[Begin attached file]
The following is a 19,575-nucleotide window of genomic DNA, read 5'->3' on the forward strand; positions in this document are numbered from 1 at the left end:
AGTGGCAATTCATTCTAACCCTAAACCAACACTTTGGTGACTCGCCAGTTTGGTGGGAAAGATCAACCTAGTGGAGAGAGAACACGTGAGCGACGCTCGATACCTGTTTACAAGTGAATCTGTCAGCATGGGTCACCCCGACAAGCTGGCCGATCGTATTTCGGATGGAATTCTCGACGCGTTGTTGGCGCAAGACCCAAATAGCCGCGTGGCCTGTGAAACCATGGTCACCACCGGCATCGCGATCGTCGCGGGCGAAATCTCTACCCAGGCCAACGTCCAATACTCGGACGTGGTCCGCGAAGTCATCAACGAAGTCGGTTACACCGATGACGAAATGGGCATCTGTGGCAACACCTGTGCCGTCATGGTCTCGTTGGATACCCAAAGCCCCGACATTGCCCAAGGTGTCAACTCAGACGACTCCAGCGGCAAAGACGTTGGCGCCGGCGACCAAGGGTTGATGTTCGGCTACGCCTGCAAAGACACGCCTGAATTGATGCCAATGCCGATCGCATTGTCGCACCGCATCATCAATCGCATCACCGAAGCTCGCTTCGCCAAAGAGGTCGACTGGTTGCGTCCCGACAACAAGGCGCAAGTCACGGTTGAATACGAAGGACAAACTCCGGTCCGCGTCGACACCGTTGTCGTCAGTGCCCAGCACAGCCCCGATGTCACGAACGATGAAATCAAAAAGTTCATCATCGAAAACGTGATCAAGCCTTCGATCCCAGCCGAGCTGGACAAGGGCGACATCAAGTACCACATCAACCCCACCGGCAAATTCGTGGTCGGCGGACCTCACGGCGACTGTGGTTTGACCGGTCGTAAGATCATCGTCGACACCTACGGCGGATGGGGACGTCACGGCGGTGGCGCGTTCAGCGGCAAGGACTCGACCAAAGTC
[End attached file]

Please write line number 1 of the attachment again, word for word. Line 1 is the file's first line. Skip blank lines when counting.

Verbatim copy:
The following is a 19,575-nucleotide window of genomic DNA, read 5'->3' on the forward strand; positions in this document are numbered from 1 at the left end: